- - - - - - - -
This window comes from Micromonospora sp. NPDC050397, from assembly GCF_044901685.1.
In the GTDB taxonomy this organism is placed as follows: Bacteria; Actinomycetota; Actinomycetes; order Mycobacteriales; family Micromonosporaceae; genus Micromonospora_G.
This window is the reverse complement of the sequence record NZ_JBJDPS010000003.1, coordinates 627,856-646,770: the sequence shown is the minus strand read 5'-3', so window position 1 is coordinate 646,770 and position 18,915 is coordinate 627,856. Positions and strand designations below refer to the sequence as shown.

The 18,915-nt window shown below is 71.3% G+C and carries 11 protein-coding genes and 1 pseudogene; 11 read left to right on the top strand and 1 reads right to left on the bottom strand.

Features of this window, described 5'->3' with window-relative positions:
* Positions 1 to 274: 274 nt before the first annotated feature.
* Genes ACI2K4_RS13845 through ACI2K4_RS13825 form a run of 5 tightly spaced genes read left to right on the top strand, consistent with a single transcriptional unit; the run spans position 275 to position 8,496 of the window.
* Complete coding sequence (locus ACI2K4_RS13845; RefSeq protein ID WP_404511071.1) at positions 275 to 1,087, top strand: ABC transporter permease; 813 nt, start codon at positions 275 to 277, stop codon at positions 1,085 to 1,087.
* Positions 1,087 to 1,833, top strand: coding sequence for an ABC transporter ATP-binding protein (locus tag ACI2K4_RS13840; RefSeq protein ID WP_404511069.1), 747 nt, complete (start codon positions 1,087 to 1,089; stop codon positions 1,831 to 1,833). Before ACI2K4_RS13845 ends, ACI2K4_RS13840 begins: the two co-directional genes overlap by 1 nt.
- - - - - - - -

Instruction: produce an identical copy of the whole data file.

This window comes from Micromonospora sp. NPDC050397, from assembly GCF_044901685.1.
In the GTDB taxonomy this organism is placed as follows: Bacteria; Actinomycetota; Actinomycetes; order Mycobacteriales; family Micromonosporaceae; genus Micromonospora_G.
This window is the reverse complement of the sequence record NZ_JBJDPS010000003.1, coordinates 627,856-646,770: the sequence shown is the minus strand read 5'-3', so window position 1 is coordinate 646,770 and position 18,915 is coordinate 627,856. Positions and strand designations below refer to the sequence as shown.

The 18,915-nt window shown below is 71.3% G+C and carries 11 protein-coding genes and 1 pseudogene; 11 read left to right on the top strand and 1 reads right to left on the bottom strand.

Features of this window, described 5'->3' with window-relative positions:
* Positions 1 to 274: 274 nt before the first annotated feature.
* Genes ACI2K4_RS13845 through ACI2K4_RS13825 form a run of 5 tightly spaced genes read left to right on the top strand, consistent with a single transcriptional unit; the run spans position 275 to position 8,496 of the window.
* Complete coding sequence (locus ACI2K4_RS13845; RefSeq protein ID WP_404511071.1) at positions 275 to 1,087, top strand: ABC transporter permease; 813 nt, start codon at positions 275 to 277, stop codon at positions 1,085 to 1,087.
* Positions 1,087 to 1,833, top strand: coding sequence for an ABC transporter ATP-binding protein (locus tag ACI2K4_RS13840; RefSeq protein ID WP_404511069.1), 747 nt, complete (start codon positions 1,087 to 1,089; stop codon positions 1,831 to 1,833). Before ACI2K4_RS13845 ends, ACI2K4_RS13840 begins: the two co-directional genes overlap by 1 nt.